Well, anyone who uses social media should know that you can’t believe most of what you read on the internet. People just love to get on Facebook and post staged pictures that make their life look like a fairy tale, shamefully lying about their situations and relationships in order to impress other people. And when it comes to Mary Pratt, I should have noticed that everyone online was basically just regurgitating the exact same news article sentiments about Mary and her work, and that everyone was sharing the very same three paintings that the news articles were showing. Add that to the fact that as of early Monday, August 20, there have been zero tweets about her since last week, and I think I see what’s happened here: People see something in the news, read one article, and suddenly, they’re making it sound as if they are life-long fans and experts on the subject.
Mary Pratt was a very accomplished painter, no question. In 1996, Mary was named a Companion of the Order of Canada, which, according to her children, was one of her greatest achievements.
From October 2014 to March 2015, she was the subject of a 50-year retrospective touring exhibition at the Art Gallery of Nova Scotia.
And in 2007, Pratt painted this portrait of Adrienne Clarkson, former Governor General of Canada (1999–2005).
But as so many others like her, her name and work are nowhere near as mainstream as they should be. There are many illustrators whose talent could rival that of Norman Rockwell. And they are well known by those in the “inner art circle”. But just ask random people off the street about their work and you’ll get back nothing but blank stares.
I feel a bit robbed by the education system that Mary Pratt’s luminous scenes of domesticity were not offered to me as shining examples of other Canadian talent. You shouldn’t have to be some art critic, or superstar, gallery-represented artist yourself to be able to recognize at a quick glance Pratt’s famous fish, fruit and kitchen goodies.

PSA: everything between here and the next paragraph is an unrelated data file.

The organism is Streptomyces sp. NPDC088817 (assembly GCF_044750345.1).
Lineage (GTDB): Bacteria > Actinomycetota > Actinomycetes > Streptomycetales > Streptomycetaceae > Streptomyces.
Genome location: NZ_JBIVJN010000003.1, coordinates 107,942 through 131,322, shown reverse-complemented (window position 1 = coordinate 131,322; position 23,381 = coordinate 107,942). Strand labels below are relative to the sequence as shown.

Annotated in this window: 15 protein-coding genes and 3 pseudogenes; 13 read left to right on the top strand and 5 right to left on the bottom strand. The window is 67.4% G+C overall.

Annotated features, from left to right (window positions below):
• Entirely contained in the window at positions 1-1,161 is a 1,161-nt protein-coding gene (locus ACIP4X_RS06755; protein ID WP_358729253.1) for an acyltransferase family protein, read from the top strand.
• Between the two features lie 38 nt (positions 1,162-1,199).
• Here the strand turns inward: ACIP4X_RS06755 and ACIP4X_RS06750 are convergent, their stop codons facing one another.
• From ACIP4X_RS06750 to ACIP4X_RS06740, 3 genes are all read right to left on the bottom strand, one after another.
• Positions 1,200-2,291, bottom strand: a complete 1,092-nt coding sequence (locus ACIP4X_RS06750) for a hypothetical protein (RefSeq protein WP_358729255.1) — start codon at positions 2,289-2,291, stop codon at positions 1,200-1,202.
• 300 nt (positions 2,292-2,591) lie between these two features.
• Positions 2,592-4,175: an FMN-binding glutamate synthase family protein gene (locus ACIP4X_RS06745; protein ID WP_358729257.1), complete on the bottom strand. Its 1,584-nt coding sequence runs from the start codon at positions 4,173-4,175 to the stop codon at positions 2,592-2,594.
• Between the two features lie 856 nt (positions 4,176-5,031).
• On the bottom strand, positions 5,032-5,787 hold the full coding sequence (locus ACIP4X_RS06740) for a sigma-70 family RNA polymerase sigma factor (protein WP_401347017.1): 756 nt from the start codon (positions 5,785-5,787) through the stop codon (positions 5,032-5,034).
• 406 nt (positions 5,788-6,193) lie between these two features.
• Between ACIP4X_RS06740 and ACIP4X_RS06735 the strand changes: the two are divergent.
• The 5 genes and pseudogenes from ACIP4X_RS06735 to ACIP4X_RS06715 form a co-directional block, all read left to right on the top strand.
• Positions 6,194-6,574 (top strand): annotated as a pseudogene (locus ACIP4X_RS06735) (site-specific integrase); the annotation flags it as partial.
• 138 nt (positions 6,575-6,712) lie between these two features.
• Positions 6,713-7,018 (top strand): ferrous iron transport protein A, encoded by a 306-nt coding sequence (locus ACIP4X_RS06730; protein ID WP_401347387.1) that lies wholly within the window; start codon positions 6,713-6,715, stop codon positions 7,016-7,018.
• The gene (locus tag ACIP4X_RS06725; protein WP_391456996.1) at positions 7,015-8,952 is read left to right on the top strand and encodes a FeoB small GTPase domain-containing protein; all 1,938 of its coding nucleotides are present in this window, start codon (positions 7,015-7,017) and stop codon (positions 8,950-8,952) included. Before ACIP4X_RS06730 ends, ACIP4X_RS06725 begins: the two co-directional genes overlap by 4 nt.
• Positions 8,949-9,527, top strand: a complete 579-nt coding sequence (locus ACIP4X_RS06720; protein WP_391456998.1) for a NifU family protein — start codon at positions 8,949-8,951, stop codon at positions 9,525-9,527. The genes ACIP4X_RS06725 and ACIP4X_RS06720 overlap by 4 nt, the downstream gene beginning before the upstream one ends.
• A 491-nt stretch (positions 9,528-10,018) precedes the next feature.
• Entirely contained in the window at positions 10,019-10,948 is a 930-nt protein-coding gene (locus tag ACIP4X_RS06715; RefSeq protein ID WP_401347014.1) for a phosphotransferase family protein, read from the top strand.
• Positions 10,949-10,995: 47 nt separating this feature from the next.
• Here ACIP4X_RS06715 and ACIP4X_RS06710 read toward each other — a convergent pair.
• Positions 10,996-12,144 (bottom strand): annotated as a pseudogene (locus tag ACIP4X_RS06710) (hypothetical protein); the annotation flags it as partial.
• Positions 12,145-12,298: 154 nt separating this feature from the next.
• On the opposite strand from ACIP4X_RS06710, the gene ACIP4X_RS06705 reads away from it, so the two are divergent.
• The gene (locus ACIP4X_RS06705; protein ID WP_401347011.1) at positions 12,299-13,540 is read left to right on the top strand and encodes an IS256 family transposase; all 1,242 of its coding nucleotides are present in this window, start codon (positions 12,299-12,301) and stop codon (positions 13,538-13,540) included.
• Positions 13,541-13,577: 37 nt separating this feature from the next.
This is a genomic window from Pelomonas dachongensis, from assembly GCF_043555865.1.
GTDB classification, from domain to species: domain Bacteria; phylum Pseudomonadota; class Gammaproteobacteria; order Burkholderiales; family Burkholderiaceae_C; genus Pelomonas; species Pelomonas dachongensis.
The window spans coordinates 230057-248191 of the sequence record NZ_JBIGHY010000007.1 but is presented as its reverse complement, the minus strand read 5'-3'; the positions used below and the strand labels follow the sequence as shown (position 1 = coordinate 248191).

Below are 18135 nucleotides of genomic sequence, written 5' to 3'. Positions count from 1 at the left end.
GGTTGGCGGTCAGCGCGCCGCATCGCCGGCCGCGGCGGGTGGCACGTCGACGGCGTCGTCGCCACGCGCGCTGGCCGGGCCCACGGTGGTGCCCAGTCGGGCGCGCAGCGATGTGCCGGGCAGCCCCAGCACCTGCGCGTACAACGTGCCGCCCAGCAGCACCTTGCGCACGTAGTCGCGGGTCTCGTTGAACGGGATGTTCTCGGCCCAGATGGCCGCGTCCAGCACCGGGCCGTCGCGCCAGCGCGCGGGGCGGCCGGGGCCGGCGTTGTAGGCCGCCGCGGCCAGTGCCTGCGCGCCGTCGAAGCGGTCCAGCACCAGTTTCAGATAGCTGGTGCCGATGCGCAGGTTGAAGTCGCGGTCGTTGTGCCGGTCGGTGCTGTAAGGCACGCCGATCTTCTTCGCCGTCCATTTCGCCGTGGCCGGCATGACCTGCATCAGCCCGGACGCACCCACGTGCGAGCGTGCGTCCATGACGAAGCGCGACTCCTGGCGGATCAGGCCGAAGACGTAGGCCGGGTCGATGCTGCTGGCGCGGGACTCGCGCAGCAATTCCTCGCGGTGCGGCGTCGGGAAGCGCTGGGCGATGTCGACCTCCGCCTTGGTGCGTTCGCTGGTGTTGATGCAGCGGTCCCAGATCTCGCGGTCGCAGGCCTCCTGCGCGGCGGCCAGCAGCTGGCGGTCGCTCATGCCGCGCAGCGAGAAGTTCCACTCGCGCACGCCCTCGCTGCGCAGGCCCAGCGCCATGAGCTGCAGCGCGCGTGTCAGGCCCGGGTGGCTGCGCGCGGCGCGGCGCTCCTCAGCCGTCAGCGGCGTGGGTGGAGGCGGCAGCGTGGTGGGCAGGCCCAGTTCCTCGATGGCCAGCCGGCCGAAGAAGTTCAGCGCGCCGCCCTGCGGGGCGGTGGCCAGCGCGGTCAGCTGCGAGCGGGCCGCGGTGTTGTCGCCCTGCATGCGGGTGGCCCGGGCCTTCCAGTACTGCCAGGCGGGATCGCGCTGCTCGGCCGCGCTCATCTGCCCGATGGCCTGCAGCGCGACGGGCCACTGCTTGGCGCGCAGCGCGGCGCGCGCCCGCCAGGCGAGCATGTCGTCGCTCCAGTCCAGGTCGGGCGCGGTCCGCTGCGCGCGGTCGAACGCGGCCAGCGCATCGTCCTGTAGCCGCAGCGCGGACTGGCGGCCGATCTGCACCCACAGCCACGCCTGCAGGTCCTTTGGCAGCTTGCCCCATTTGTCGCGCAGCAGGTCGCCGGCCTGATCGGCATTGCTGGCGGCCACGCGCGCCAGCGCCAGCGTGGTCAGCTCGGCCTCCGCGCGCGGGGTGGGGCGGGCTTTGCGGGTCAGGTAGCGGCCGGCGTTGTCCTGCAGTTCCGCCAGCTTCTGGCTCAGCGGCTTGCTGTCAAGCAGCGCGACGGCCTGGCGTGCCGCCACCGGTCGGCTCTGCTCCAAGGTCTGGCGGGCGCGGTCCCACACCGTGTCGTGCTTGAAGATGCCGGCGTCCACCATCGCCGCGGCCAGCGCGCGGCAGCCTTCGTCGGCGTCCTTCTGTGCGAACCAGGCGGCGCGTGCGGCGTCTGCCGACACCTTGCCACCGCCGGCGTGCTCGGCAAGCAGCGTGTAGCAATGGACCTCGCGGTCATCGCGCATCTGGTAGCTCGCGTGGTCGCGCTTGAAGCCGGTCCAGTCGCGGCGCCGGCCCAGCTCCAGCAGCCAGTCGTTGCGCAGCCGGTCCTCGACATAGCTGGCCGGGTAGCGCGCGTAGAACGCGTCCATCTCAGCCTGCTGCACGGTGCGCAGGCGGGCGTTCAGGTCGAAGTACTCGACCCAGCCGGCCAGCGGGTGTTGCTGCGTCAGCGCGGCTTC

And I’m disappointed that good art is not as readily available in the mainstream as I think it should be.
There are so many talented artists, just like Mary Pratt, who yes, perhaps find much commercial success, but who are lacking the public fan base they deserve.
And Pratt herself was an advocate for access to the arts in this country. It was Pratt’s determination that finally led to the construction of an art complex in St. John’s, Newfoundland, called “The Rooms“, which houses an archive, gallery and museum.
In an interview she did in 1972, Pratt credits her father with pushing her to become an artist.
She explained how at 10 years old, he insisted that when she grow up, she take fine arts. Mary admits she loved to paint, but that she felt it would be a silly and “rather useless” pursuit.
Finally, her father said, “Well, when you get to be 40, and your children are all gone away, what good is anything else going to be to you?”
As many of us women know, it often pays to listen to your father (at least some of the time!), and so Mary became one of the greatest Canadian artists who ever lived.
Her paintings can be found in galleries nationwide, as well as being owned by private collectors. Her obvious enthusiasm for life is evident in each of her pieces, where ordinary objects are given all the extra care and attention that the rest of us never knew they deserved.
And as the old saying goes: Better late than never. I may have missed out on Mary’s work for many years, but I’m positive that there is still much she can teach me, be it about art or about life.
Because that’s what a good artist should do: Give you something to appreciate, teach you how to better your own self, and remind you that there is so much out there in the world to discover.
And sometimes you’d be surprised at just how close to home those treasures are.
My role seems to have been to make people see things that are around them all the time that they never noticed before… to help them find the beauty of the simple things.